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por Liliana Diaz
marzo 29, 2019
¡Hola! ¿Que tal? My name is Liliana Diaz-Vazquez and I am a bilingual speech language pathologist Chicago, IL where I have been practicing as a bilingual SLP for the last 5 years. I am proudly Mexican-American and a native Spanish speaker, a sequential bilingual to be exact! Spanish was my first language growing up and then I acquired English once enrolled in elementary school. I have quite an interesting story on how I became a SLP (as I am sure most of you do because speech language pathology isn’t a common area of study). But more specifically, my story is about how I became a bilingual speech language pathologist.
I’ve always had a strong passion for working with the bilingual population and making a difference in the Latino community since I can remember and picking a career to study was not an easy task. Luckily, my mother has always been my life guidance counselor and I would say that I owe a lot of my career choices to her. My mother always urged to me pursue a career in the medical or healthcare industry where I can utilize my Spanish-speaking skills, in hopes that I can make a difference in the Latinx community. The reason for this is because, growing up in a household where Spanish is the language predominately spoken, meant trips to the doctor with my grandmother or making phone calls for my dad in order to interpret for them. My mother always stressed the importance of being able to find someone who is proficient in Spanish when going to a hospital or any type of facility. But most importantly, she often stressed that the quality of care and communication improves greatly when you have someone that relates to you on a cultural level. And this statement stuck with me forever. She embedded this mission in me, which was to work hard and make a difference in the Spanish-speaking or bilingual community and I am thankful for that.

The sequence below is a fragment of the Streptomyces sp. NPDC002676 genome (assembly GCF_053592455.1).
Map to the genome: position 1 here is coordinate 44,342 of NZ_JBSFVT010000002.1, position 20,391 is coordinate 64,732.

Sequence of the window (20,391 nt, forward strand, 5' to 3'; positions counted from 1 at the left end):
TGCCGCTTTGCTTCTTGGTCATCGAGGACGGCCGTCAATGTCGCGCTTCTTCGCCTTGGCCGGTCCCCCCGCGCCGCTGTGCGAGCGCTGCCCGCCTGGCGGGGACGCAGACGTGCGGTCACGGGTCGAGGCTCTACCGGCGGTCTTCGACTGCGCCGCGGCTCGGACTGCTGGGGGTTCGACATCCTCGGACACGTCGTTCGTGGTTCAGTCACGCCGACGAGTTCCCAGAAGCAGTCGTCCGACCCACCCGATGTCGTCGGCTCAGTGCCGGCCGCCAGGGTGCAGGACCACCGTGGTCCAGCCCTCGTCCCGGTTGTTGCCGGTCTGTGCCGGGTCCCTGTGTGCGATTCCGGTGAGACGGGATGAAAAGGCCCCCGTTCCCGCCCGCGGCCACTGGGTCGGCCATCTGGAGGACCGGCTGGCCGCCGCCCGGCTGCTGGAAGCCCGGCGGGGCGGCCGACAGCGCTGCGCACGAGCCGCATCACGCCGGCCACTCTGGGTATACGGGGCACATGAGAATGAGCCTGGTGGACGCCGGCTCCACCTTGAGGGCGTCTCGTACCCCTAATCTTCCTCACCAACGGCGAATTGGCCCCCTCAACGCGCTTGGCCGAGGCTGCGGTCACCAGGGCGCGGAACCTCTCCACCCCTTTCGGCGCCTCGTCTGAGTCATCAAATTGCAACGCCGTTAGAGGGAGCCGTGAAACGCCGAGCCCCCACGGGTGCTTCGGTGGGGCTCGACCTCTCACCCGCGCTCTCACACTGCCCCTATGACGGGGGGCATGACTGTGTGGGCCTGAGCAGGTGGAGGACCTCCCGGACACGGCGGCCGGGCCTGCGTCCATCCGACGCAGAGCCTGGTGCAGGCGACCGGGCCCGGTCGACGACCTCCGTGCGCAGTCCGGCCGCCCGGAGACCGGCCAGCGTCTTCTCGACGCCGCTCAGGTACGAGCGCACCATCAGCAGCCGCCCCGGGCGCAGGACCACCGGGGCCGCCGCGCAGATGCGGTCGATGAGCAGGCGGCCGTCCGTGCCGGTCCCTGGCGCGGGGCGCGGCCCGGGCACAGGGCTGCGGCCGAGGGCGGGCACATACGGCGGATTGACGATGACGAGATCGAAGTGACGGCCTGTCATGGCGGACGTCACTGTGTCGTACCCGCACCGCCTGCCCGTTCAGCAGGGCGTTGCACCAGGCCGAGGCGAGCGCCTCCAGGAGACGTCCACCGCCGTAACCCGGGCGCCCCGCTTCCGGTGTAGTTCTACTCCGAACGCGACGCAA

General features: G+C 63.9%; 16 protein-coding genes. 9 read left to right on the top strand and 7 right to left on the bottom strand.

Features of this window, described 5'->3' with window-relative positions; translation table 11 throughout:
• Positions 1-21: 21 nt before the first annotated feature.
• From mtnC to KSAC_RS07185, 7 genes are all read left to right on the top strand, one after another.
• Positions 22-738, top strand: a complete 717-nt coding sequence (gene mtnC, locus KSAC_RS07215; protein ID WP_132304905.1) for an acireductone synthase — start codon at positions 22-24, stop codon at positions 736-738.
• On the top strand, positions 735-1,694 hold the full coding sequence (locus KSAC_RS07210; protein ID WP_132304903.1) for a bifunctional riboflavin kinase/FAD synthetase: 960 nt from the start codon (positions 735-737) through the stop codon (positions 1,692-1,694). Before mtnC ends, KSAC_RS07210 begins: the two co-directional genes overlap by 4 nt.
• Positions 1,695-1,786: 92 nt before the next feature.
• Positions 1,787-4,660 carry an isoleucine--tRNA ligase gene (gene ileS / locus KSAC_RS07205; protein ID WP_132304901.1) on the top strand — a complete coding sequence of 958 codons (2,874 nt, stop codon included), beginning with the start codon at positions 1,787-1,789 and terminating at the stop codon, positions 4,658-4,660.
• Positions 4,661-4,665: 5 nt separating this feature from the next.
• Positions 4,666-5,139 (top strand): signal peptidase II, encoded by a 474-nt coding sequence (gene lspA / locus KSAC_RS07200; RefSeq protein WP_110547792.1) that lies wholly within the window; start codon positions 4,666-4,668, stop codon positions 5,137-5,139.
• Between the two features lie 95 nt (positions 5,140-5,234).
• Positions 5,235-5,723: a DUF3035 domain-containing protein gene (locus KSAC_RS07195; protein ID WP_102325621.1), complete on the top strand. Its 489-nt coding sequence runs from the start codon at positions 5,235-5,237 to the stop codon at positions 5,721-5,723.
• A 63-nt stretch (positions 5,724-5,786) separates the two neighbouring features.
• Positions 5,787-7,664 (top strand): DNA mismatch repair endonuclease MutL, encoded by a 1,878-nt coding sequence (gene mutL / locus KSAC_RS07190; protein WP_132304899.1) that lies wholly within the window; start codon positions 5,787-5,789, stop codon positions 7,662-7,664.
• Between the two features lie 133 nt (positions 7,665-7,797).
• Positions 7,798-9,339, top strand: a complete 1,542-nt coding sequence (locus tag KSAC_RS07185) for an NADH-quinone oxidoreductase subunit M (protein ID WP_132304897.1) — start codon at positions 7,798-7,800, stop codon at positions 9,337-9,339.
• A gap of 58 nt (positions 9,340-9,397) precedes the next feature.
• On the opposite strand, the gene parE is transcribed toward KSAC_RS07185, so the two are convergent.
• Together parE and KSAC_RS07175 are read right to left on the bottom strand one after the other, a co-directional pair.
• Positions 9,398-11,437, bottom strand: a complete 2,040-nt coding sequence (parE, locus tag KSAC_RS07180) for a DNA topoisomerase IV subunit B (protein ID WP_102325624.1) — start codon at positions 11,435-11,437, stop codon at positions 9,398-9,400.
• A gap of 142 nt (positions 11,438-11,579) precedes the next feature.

Now let’s fast forward to undergrad in college. At the time, I did not know much about speech language pathology, but I did know that I wanted to serve the bilingual and Latino community. I was attending the University of Illinois at Chicago and majoring in psychology. My long-term goal was to become a psychologist and open up my own private practice dedicated towards serving the Latinx community. This goal of mine quickly changed when I realized that psychology no longer interested me. My mother continued to persuade me to look into speech language pathology and I finally took her advice. After much research, and after interviewing my community SLPs, I decided to apply to a different school and change my career path.
I was very fortunate to receive admission to the undergraduate program for communication sciences and disorders (CSDI) at Saint Xavier University (SXU). In 2012, I graduated with my bachelor’s degree in CSDI and was immediately accepted into the speech language pathology master’s program at SXU as well. The program did not have a bilingual emphasis or bilingual program, however, I’ve always known that this was the population I wanted to work therefore, I had asked my clinical supervisors and professors for clinical placements and internships within the bilingual population. I was fortunate enough to gain hands-on experience with this population in the school and medical setting. In addition, I was extremely fortunate to have had amazing bilingual supervisors. By the time graduation was near, I had gained experience in diagnosing, treating and evaluating students and patients from diverse and culturally linguistic backgrounds. However, my learning did not stop there.